They're hugely helpful in stuffing corners and narrow areas because you can push the fluff in with the rounded corner without having to worry about accidentally poking through your fabric like with pointed tweezers.
I used to have 3-4 pairs like that when I still lived in PA, but neglected to ask my mom for one the last time I was visiting. :x I might have to stop at the sewing shop in Sioux Falls next time I'm up there.
All of this helps, thanks! I am going to try to sew slower, and probably lower the tension on my machines a bit. I'll see if I can find some decent tweezers, too.
What Anna Bean said about stuffing as you sew is probably one of the best tips someone gave me early on. Anything with lots of twists and turns in it is going to be a pain to try and do at once unless you have the perfect tools for the job.
I found a craft tweezer set at a dollar store that has made stuffing my plushies a million times easier. Most of the tweezers weren't really useful for anything, but one pair had two flat parts that lay on top of each other that you can pinch little bits of polyfil in and stuff them into the skinny parts, so you can get it evenly stuffed without everything bunching up and turning lumpy (I'm not good at describing things, I can post a pic as soon as I figure out where I put them) .
Make sure you're using an extra fluffy polyfil rather than the kind for art dolls that tends to be a lot stiffer and bunches up into those ugly lumps a lot easier. It's good to have around for reinforcing areas that may need a bit more structure (tips of ears for example, or I always throw some into the necks of my plush bodies before sewing on the head so that the head doesn't flop around as much), but otherwise the fluffier the polyfil, the easier it'll be to get everything stuffed evenly and avoid lumpiness (and also to sneak an extra bit of fluff into a hand or foot with your tweezers if you realize you didn't quite fill something as much as you'd like after you've already stuffed a whole arm). I didn't even realize there were different kinds of stuffing at first, but it really makes a big difference which kind you're using.
I sew all of my plushies by hand as well, so I can force myself to go slow and pay attention to every stitch. It slows down production times a bit, but I get a lot of compliments on my stitching so I guess it's worth it.
For the limbs and other skinny parts, I use the end of a sharpie and push the stuffing in with it to make sure I get enough stuffing in. If it's a complex plushie (like a giraffe I made once) where it's hard to get to certain spots when you sew it up most of the way, then I stuff it as I sew.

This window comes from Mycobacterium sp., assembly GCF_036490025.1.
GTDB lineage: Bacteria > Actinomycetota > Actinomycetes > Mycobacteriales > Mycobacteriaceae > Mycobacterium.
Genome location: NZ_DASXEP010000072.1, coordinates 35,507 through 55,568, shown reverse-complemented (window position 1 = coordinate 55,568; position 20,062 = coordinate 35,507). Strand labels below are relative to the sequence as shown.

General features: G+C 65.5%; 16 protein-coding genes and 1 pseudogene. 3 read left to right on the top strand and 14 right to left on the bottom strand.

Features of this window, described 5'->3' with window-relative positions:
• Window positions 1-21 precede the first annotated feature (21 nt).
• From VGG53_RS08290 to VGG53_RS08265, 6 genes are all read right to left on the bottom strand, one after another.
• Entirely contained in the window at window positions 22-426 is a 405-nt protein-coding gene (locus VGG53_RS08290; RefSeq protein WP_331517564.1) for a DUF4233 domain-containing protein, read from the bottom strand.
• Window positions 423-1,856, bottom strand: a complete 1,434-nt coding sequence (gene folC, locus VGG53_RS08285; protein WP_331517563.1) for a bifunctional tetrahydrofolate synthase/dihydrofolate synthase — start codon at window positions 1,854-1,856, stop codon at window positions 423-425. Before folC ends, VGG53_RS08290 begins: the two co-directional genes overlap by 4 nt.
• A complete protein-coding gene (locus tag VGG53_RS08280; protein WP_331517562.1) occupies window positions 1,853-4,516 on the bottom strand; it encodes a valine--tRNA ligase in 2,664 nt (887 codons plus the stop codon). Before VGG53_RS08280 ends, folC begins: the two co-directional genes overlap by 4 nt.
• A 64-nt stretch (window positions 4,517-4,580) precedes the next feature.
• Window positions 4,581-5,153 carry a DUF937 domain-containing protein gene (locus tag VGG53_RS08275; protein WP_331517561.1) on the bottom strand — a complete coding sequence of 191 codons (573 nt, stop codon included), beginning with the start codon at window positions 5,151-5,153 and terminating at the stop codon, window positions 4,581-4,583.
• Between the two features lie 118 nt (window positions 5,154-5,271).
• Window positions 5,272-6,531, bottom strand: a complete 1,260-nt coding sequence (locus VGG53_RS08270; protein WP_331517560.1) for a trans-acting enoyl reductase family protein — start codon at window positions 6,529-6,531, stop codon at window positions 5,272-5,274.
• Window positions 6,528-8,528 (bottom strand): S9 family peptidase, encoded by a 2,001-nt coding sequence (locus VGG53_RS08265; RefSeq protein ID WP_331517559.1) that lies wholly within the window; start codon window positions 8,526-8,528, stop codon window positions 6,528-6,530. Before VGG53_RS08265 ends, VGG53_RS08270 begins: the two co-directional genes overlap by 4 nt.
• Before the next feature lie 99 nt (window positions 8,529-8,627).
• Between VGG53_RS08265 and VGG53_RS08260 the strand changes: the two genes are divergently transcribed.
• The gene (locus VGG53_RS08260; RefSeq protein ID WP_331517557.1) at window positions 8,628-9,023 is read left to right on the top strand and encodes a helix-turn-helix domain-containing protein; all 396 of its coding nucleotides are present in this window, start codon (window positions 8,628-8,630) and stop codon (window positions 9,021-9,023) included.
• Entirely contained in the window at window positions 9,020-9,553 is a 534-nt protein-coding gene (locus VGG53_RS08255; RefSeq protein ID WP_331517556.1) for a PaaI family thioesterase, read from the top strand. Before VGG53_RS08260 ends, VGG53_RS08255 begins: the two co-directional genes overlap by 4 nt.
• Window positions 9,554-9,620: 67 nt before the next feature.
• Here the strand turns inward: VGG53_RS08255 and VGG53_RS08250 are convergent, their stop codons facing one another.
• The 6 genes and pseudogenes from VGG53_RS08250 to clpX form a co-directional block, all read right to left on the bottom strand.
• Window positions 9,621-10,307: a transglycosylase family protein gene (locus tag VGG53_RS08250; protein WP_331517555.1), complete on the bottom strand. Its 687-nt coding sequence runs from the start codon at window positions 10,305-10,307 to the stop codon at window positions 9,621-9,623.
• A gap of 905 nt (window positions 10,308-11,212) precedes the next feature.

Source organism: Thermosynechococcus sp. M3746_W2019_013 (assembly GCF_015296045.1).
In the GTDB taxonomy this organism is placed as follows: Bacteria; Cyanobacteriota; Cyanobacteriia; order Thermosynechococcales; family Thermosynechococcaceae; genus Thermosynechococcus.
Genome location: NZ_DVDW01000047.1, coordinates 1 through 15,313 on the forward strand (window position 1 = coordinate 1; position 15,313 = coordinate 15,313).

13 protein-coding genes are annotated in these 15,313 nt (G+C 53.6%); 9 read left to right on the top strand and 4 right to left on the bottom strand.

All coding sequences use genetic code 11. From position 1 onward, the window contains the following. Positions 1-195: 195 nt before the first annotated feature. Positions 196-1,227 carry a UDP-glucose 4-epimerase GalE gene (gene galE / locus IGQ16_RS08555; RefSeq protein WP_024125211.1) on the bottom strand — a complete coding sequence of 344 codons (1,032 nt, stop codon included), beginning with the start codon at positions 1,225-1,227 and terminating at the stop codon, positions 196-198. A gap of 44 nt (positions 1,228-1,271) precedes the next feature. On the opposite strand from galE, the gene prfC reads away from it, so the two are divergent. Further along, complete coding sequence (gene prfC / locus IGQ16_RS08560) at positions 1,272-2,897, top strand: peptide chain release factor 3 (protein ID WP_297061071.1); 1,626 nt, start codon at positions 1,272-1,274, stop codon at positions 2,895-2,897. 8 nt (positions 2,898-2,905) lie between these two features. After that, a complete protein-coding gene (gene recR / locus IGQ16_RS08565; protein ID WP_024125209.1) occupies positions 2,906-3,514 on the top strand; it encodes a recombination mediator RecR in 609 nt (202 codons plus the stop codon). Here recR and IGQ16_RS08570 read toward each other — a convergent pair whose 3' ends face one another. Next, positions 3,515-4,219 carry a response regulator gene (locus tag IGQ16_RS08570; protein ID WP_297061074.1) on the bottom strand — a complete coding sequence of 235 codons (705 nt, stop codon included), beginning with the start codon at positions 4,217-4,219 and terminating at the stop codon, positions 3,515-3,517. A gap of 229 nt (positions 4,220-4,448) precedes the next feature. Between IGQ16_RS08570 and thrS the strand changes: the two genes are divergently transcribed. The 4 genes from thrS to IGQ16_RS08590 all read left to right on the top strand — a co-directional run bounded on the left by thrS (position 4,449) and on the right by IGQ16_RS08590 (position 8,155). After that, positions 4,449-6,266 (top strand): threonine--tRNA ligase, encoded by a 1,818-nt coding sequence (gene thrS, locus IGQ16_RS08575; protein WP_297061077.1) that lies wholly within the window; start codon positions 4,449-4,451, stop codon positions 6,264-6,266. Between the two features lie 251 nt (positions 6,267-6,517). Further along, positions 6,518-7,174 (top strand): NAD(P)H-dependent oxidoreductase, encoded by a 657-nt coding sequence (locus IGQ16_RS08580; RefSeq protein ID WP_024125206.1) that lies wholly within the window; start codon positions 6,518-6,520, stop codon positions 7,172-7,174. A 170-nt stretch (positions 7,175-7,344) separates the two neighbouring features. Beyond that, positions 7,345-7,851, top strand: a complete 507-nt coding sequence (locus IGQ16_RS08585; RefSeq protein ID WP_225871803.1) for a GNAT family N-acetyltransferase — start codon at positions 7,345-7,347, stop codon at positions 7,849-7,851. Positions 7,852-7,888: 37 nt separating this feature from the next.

Monika, I'm not sure what to say if I don't see a comparison of your results. As for stuffing, what I do is pull apart the polyfil a little so they're not so clumped together (this may cause the stuffing uneven.)
Stuffing patiently bit by bit suits me best. I normally stuff limbs or features that sticks out first (when its gathered with parts that are not totally separated and have connecting holes) and from time to time I poke them with tweezers to make it even more even. Hope that helps. If not feel free to ask ;)
Thanks Monika! I really appreciate your help!
It is probably made from a rayon knit, which is a synthetic fabric made from chemically-treated bamboo. You could use any cotton jersey knit, but I imagine something with 4-way stretch would be the best.
Hi everybody! I'm about to start a new project and I'm having a lot of difficulty choosing a fabric to use. I'm creating a dress similar to the black Giorgio Armani dress from The Ugly Truth (follow the link below for a picture). Any suggestions on what type of fabric its made of or an alternative fabric that will create a similar result?
If you want to see how the fabric moves, go in about 20 seconds : http://www.youtube.com/watch?v=LRUYsVDWhM0
Thanks in advance for all your help!
:o Try flat rate shipping, it's not so expensive!
And my problem isn't pattern or fabric, it's mostly that I seem to be horrible at stuffing things enough. lol That or I tend to sew a lot faster than I should... I don't know for sure.
You're not alone. one time I made a horse for my 4 year old cosine, and it was perfect. Later on I made one just for fun, and it turned out looking like a anorexic goblin
I guess it depends on the material and the pattern you use. I guess my second horse failed, because I used a thicker yarn, and less sturdy fabric. I think it also depends on the level of difficulty
P.S: Working on your last item I think you're going to like it . Now I just got to scrounge up $20 bucks to ship it.
For those of you who make plushies or small stuffed dolls, how do you get them to turn out nicely?
I have made a couple plushies that I have been happy with, but I can't seem to get good results consistently.
I wanted to make a Krampus costume, but I also use smaller amounts for hair for my Blockhead plush characters. I found a seller on etsy whose prices aren't terribly high and who has a really great selection, so for the smaller projects I think I'm set. (She charges $7 for 1/3 yard and $11 for 1/2 yard solid colors, and only slightly more for the fancier styles with colored "spikes" and bubbles and patterns.) It's still more than I can afford for a full-body costume like Krampus, but it looks like that's about as good as it gets.
what are you planning on using it for??